Creativity in noises, creativity in natures consciousness.
If you haven’t heard the Lyrebird before, hear its bizzare yet wonderful noises which makes you think, how alien and strange the natural world can really be.
” A lyrebird is either of two species of ground-dwelling Australian birds, that form the genus, Menura, and the family Menuridae. They are most notable for their superb ability to mimic natural and artificial sounds from their environment. As well as their extraordinary mimicking ability, lyrebirds are notable because of the striking beauty of the male bird’s huge tail when it is fanned out in display; and also because of their courtship display. Lyrebirds have unique plumes of neutral-coloured tailfeathers and are among Australia’s best-known native birds.
The lyrebird is capable of imitating almost any sound and they have been recorded mimicking human sounds such as a mill whistle, a cross-cut saw, chainsaws, car engines and car alarms, fire alarms, rifle-shots, camera shutters, dogs barking, crying babies, music, mobile phone ring tones, and even the human voice. However, while the mimicry of human noises is widely reported, the extent to which it happens is exaggerated and the phenomenon is quite unusual.
A lyrebird’s song is one of the more distinctive aspects of its behavioural biology. Lyrebirds sing throughout the year, but the peak of the breeding season, from June to August, is when they sing with the most intensity. During this peak they may sing for four hours of the day, almost half the hours of daylight. The song of the superb lyrebird is a mixture of seven elements of its own song and any number of other mimicked songs and noises. The lyrebird’s syrinx is the most complexly-muscled of the Passerines (songbirds), giving the lyrebird extraordinary ability, unmatched in vocal repertoire and mimicry.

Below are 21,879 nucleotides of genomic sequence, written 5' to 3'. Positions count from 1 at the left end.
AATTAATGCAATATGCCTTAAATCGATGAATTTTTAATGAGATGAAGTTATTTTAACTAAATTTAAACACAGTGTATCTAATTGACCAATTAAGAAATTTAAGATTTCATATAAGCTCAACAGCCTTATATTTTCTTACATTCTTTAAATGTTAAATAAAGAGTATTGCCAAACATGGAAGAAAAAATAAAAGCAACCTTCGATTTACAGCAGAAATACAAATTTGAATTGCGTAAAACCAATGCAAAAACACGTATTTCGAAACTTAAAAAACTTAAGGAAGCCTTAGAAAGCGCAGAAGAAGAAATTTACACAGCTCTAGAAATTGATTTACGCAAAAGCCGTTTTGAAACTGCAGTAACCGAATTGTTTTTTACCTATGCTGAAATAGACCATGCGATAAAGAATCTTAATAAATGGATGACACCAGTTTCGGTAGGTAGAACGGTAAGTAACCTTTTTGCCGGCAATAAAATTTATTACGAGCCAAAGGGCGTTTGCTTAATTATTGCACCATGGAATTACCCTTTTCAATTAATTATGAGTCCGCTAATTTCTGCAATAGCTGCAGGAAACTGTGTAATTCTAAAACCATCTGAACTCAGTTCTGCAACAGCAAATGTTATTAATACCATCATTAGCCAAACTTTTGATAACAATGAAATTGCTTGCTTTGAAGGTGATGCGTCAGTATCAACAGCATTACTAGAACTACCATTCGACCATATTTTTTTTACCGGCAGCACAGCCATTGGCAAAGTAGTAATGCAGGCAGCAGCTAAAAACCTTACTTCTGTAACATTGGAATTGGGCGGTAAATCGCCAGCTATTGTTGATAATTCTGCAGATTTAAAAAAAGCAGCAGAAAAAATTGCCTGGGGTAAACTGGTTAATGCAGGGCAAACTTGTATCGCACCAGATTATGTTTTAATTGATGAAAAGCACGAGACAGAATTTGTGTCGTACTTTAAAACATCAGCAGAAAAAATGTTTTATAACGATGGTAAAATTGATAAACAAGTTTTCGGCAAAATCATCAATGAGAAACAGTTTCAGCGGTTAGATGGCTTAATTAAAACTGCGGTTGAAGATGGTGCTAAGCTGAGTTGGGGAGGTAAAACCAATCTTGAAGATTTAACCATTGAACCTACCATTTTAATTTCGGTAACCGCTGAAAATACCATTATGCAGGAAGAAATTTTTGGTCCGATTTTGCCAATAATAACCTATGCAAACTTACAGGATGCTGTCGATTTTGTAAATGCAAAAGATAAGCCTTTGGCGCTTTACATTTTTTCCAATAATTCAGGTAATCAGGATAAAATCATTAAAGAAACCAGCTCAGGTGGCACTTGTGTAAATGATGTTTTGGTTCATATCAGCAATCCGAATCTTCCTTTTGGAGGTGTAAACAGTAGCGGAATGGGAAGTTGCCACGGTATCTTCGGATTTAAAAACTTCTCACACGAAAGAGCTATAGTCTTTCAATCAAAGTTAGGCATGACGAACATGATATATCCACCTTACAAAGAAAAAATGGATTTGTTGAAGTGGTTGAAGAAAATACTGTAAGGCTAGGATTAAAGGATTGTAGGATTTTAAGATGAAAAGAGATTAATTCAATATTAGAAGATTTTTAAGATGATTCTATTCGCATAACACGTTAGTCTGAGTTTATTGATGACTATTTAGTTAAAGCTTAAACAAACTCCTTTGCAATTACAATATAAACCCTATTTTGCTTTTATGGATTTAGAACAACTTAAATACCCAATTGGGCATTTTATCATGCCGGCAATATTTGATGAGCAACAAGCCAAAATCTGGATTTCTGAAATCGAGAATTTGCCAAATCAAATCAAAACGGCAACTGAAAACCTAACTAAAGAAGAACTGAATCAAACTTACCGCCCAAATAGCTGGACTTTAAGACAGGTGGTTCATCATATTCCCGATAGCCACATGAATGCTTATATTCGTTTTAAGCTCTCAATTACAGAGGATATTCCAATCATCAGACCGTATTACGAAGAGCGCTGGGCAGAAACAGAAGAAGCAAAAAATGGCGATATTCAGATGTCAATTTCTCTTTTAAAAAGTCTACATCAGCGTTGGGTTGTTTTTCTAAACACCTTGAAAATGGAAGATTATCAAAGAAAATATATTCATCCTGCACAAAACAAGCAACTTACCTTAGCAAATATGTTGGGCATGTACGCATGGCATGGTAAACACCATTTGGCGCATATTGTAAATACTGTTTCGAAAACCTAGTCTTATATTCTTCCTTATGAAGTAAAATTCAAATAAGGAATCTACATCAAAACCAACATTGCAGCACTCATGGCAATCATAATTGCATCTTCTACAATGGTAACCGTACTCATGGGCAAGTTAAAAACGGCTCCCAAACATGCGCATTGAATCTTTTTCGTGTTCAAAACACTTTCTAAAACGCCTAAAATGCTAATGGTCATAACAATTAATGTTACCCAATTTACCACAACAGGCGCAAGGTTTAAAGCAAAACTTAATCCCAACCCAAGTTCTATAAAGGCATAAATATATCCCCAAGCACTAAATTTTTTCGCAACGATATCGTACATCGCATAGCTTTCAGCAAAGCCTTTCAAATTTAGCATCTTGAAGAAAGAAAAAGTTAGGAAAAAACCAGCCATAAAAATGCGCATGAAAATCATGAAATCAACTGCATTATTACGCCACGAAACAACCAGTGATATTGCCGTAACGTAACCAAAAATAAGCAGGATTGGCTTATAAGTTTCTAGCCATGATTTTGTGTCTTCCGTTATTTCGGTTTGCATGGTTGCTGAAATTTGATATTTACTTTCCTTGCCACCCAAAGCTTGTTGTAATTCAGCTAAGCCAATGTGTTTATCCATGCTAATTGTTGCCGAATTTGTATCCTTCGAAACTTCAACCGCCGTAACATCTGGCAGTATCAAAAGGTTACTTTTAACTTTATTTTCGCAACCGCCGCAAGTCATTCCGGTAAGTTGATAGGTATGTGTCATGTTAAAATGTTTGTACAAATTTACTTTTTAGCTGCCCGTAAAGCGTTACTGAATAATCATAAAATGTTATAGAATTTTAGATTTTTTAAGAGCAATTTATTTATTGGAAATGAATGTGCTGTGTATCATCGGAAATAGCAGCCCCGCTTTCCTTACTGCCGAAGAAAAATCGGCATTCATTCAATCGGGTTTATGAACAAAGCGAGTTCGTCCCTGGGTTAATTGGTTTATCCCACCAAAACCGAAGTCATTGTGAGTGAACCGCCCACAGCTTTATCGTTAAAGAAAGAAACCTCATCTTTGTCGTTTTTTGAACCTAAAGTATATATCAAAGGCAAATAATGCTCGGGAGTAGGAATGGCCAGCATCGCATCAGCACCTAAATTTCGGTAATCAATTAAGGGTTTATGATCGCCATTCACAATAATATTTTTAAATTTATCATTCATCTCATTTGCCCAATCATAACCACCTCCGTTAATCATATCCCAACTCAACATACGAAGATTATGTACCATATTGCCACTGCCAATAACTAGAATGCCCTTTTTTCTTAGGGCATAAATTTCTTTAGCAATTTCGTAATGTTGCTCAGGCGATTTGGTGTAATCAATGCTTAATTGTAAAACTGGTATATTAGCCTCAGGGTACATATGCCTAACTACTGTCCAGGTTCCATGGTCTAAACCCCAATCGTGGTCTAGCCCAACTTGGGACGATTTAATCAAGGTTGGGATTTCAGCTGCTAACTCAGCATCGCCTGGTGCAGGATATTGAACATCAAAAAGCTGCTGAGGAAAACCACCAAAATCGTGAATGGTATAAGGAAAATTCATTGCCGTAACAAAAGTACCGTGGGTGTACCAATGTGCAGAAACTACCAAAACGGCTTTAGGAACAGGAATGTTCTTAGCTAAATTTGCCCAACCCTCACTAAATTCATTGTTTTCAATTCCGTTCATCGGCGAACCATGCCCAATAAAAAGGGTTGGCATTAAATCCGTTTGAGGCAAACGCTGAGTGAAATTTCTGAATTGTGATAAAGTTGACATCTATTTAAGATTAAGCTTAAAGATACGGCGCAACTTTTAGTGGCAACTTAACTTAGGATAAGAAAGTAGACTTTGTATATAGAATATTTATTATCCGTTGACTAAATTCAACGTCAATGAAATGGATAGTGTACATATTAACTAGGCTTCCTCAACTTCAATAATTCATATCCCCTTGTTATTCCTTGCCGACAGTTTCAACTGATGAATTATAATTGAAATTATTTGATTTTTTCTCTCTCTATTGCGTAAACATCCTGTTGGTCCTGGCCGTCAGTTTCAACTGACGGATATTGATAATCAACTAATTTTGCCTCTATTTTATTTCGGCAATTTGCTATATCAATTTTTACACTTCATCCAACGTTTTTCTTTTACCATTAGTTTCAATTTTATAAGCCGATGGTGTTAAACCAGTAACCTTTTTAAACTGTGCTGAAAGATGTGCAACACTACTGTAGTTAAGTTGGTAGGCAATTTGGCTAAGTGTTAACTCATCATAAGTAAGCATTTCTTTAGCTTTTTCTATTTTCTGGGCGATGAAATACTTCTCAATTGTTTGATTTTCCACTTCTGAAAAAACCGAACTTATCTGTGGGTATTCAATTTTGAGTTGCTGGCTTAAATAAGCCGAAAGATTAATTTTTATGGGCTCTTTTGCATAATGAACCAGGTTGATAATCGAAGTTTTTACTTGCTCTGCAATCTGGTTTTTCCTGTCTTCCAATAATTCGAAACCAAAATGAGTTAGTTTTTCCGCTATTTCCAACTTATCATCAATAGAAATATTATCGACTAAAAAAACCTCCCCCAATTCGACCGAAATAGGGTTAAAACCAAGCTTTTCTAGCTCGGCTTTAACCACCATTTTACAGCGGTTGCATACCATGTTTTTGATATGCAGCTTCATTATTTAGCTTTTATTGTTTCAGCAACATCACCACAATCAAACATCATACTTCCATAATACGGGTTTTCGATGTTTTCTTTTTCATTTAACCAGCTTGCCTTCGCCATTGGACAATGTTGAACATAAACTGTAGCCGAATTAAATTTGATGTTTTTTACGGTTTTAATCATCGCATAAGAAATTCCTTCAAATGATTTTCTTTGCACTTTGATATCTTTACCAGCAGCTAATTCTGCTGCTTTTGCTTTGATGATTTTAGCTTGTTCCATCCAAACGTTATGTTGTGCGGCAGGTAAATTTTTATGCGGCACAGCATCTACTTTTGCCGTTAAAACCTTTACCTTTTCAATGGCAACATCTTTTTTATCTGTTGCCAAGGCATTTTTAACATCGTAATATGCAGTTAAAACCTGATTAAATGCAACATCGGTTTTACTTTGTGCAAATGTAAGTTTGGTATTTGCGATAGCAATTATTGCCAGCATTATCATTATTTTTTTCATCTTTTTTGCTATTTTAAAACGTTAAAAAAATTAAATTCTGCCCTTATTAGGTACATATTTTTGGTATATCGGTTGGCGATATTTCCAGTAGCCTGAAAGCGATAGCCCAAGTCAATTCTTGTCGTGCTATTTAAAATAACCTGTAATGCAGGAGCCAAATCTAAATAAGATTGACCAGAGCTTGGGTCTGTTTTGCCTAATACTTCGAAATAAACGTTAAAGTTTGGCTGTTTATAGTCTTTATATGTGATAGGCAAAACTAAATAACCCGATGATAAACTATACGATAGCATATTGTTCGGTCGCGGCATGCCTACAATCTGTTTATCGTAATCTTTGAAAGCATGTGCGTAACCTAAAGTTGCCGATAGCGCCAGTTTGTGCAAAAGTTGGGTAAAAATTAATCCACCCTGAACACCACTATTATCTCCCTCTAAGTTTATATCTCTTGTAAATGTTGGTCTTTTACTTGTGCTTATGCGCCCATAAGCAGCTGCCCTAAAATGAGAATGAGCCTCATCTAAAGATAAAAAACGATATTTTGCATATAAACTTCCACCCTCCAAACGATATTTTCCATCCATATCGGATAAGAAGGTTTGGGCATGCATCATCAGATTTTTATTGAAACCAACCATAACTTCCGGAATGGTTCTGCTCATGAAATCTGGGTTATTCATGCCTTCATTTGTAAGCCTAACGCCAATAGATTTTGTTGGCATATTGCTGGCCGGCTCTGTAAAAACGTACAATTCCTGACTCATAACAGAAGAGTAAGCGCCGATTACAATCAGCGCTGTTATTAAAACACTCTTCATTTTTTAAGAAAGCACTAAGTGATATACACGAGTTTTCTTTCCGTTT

The superb lyrebird’s mimicked calls are learned from the local environment, including from other superb lyrebirds. An instructive example of this is the population of superb lyrebirds in Tasmania, which have retained the calls of species not native to Tasmania in their repertoire, but have also added some local Tasmanian endemic bird noises. It takes young birds about a year to perfect their mimicked repertoire. The female lyrebirds of both species are also mimics, and will sing on occasion but the females do so with less skill than the males. A recording of a superb lyrebird mimicking sounds of an electronic shooting game, workmen and chainsaws was added to the National Film and Sound Archive’s Sounds of Australia registry in 2013. ” – wikipedia.